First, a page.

It’s tough to get old, but we’re all going to get there (most of us, anyway). Along with creeping calendar years comes some inevitable slowing down or diminished capacities. We don’t move as fast, see as well, or we take longer to recognize danger.

This can prove problematic to getting around in our older years. That’s why self-driving cars may be adopted first by the elderly who are still keen to hold onto their freedom of mobility.

The Wall Street Journal recently interviewed Brad Templeton, consultant on the Google (self-driving) car team in 2010 and 2011. Templeton now teaches at Singularity University in California’s Silicon Valley. Editors queried Templeton on who might be early adopters of self-driving cars and why.

When and Where

Templeton says that while widespread – read, everywhere in America – use of completely autonomous cars is likely decades away, there will be an early push for their use in certain communities.

Ford, for example, could lead the way for ‘robocars’ (Templeton’s preferred word for self-driving cars) in Ann Arbor, Michigan.

Google’s most-likely place to introduce self-driving cars is in Mountain View, California where the tech giant is located.

Why Older Adults?

Templeton cites the fact that Boomers rushed to the suburbs in droves in decades past. As they reach retirement age and beyond and find themselves confronting age-related or other infirmities and conditions that limit their mobility, they may need to consider moving.

For many, that’s not a desirable option. They don’t want to remain shut-ins and they don’t want to give up their freedom.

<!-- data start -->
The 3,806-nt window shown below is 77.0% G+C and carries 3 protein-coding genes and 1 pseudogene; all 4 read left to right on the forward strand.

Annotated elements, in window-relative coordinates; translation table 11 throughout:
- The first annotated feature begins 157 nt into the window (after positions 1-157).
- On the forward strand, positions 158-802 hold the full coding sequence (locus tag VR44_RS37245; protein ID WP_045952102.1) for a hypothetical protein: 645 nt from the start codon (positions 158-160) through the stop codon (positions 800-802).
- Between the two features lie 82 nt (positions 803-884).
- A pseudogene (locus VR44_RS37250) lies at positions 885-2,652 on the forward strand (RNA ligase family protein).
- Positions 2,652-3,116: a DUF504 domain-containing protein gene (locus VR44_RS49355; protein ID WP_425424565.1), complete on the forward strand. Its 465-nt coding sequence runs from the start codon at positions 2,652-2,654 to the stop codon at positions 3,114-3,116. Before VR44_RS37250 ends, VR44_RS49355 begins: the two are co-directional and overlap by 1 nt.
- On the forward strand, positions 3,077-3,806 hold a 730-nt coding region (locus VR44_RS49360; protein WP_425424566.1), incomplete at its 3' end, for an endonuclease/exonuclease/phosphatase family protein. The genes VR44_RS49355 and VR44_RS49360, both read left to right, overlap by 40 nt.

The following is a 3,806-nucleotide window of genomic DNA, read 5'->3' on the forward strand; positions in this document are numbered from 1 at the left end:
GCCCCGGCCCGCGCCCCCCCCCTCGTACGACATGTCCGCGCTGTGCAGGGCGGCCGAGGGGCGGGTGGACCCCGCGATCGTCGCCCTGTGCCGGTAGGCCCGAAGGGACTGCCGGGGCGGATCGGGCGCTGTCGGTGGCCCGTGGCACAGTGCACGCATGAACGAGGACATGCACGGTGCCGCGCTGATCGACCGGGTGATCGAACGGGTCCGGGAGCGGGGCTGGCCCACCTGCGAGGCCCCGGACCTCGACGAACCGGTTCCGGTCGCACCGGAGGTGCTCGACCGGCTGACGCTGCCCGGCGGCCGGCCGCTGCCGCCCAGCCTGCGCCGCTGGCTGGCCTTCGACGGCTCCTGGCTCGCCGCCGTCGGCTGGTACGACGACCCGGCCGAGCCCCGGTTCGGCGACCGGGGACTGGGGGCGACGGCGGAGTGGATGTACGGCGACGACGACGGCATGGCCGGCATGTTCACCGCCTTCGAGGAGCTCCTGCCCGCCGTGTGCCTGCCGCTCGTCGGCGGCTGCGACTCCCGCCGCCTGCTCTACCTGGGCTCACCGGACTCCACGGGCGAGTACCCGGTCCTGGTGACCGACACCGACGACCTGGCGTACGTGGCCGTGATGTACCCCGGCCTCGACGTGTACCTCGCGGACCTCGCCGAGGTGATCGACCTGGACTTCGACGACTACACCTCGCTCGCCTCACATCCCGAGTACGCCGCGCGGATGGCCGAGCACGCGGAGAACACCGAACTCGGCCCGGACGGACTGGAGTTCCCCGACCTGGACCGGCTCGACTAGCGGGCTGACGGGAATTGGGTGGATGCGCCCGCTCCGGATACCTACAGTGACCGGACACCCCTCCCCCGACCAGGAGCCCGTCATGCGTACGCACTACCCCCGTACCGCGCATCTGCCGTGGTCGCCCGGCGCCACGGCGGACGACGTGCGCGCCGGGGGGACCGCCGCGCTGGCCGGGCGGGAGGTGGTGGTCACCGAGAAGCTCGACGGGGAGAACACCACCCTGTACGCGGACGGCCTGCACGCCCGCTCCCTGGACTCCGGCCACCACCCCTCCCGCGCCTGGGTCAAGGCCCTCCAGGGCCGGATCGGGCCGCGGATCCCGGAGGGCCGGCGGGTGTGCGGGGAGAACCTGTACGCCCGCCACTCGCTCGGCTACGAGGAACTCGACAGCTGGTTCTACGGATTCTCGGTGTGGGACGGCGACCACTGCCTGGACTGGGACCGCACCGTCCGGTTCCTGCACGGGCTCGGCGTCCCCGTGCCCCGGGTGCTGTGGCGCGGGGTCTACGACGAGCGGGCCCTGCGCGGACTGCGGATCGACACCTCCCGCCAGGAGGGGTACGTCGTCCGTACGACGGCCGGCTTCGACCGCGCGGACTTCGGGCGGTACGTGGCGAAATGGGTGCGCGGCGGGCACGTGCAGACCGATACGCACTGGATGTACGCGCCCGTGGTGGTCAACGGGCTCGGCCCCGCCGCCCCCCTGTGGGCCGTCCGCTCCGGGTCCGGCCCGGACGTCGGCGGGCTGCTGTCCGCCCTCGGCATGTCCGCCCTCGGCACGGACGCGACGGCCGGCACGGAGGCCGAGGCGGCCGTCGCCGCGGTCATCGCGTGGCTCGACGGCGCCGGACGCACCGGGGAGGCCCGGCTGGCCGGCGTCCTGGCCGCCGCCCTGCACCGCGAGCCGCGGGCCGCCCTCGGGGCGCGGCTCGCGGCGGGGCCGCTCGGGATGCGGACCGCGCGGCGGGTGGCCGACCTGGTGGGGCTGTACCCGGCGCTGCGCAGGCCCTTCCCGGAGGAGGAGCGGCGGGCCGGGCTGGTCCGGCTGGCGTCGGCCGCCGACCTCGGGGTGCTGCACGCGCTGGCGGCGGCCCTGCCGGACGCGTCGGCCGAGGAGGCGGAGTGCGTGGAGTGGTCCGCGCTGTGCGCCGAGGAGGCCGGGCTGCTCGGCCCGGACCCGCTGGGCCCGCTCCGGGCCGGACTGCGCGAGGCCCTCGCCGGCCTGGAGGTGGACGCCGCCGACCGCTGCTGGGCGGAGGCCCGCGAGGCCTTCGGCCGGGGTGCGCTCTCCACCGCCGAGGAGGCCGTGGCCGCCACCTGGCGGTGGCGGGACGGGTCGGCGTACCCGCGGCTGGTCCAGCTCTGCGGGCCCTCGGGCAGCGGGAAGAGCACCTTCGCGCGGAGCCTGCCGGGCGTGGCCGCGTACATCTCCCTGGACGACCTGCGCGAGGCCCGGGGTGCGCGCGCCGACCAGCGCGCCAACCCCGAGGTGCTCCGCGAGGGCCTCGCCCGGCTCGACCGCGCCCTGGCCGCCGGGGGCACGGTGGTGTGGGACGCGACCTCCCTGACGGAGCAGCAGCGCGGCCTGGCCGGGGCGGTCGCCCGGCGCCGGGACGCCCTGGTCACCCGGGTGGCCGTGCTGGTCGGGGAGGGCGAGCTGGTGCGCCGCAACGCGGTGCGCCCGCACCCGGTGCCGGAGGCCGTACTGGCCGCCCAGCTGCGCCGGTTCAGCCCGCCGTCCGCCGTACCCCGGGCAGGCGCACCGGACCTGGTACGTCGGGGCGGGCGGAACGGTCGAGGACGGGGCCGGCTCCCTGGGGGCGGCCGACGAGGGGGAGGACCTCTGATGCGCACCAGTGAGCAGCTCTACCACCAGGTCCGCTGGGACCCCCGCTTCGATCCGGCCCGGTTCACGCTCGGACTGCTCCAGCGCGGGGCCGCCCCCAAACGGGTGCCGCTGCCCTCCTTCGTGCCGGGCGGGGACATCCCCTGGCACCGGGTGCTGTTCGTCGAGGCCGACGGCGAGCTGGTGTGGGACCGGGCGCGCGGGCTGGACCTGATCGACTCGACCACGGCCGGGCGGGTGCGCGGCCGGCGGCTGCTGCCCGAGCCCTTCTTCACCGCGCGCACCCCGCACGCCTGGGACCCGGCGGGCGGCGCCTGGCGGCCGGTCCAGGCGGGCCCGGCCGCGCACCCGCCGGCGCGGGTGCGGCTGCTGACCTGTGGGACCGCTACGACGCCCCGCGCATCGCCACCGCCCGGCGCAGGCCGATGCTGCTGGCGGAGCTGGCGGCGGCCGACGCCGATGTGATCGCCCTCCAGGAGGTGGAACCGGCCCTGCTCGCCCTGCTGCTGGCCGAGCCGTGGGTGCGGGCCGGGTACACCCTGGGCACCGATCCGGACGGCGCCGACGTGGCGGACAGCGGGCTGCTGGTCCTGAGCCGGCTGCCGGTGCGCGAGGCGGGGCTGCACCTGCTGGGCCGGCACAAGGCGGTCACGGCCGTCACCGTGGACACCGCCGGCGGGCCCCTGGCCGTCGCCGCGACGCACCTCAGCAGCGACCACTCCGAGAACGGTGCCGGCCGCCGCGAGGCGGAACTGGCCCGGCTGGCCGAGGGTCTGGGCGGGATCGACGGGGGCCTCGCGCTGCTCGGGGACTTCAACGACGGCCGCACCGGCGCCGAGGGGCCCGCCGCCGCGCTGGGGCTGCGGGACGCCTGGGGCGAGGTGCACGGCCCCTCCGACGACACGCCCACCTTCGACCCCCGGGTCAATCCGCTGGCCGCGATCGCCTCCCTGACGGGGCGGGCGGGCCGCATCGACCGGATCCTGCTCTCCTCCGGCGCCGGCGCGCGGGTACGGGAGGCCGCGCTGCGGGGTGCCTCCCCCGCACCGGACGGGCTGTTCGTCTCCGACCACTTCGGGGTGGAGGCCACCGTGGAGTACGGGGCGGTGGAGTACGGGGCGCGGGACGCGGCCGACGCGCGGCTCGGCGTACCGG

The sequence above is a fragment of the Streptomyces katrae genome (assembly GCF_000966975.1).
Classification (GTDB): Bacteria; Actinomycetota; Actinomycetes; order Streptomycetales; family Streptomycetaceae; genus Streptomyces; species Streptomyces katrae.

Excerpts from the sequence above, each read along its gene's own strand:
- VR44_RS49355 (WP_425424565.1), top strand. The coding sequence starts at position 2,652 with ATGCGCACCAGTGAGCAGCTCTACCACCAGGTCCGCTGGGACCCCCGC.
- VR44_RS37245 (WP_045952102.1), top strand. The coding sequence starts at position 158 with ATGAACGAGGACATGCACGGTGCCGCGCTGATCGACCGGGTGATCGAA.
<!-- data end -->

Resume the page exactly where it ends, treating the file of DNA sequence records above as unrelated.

Enter the solution of a car that can take them where they want to go, albeit in a limited geographic area, when they want. Voila, the robocar.

What Will Robocars Look Like?

Will the early autonomous driving cars be as small as a pillbox on wheels or something a bit larger? Take the Google as an example. The Prius hybrid hatchback was version 1, while a Lexus SUV was version 2. The reality is, says Templeton, that there will likely be many different designs – but the ones that will rise to the forefront are those that are designed for the purpose – driving by themselves – rather than tech that’s tacked onto an existing vehicle.

So, for now, if you’re thinking about getting a robocar for Granny or your older parent to zip about the neighborhood, you may have to wait a while. If you are an older adult who’s feeling the pinch of being confined without wheels, if you live in certain areas of the country, your wait may not be all that far off.


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